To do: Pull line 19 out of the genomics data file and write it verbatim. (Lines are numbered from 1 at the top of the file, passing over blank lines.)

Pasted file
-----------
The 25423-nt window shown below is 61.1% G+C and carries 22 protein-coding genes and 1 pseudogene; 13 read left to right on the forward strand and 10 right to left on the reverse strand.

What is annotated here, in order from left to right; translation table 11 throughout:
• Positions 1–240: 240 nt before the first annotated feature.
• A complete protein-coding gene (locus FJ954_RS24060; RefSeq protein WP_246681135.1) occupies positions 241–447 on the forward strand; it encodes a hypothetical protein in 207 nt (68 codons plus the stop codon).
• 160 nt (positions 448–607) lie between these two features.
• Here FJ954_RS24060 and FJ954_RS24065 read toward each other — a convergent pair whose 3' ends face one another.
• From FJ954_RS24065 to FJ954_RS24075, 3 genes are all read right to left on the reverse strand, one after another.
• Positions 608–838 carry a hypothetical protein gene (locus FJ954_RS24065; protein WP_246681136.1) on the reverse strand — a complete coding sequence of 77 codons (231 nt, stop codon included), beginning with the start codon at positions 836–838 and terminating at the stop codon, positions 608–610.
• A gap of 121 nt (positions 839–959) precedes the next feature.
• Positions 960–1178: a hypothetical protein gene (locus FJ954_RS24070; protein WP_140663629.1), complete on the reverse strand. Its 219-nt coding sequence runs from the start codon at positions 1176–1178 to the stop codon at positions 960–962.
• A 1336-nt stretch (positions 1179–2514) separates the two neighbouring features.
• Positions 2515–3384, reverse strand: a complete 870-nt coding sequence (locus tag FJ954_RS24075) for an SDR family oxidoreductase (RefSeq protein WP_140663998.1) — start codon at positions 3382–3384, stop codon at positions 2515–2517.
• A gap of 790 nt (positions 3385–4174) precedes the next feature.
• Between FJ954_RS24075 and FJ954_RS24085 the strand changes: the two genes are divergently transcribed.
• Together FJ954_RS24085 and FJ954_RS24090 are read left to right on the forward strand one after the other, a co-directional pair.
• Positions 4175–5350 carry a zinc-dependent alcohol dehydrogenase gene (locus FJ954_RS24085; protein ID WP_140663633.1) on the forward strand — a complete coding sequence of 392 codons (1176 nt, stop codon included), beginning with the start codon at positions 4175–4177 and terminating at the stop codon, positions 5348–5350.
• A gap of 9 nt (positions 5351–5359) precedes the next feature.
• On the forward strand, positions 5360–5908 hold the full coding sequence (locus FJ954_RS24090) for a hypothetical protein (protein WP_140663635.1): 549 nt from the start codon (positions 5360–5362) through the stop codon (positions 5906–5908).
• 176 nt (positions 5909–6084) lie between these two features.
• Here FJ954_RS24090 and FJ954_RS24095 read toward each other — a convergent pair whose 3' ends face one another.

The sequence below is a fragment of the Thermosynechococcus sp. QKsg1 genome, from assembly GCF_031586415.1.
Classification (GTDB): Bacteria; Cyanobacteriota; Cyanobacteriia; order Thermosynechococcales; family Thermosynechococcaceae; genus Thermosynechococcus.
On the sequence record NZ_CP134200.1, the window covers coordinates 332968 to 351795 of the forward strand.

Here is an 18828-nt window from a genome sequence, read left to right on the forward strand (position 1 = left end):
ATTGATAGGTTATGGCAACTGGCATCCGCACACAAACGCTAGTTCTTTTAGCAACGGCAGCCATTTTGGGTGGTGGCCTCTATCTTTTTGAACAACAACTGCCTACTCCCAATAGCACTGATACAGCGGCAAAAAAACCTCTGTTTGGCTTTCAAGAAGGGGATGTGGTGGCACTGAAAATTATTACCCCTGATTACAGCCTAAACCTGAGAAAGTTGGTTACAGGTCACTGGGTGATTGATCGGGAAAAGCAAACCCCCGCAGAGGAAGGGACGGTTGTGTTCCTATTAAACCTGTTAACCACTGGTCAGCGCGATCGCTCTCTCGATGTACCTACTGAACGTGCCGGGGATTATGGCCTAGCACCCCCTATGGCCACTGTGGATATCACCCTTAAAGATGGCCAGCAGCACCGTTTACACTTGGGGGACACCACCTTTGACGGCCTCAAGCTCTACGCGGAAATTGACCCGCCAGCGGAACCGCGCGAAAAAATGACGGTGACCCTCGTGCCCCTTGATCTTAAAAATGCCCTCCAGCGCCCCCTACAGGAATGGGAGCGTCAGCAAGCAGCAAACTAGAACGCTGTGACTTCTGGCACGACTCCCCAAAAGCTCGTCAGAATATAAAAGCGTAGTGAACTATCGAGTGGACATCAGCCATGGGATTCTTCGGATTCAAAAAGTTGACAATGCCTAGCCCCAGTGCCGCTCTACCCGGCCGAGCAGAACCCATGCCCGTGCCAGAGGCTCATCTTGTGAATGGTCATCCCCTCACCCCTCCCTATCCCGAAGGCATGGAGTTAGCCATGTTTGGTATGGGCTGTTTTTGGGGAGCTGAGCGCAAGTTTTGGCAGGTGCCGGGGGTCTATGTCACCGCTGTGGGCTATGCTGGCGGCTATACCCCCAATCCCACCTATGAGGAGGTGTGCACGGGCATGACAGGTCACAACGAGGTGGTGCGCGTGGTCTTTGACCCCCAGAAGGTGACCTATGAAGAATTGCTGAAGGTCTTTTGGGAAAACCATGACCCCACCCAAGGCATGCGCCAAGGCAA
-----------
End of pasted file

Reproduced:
• 176 nt (positions 5909–6084) lie between these two features.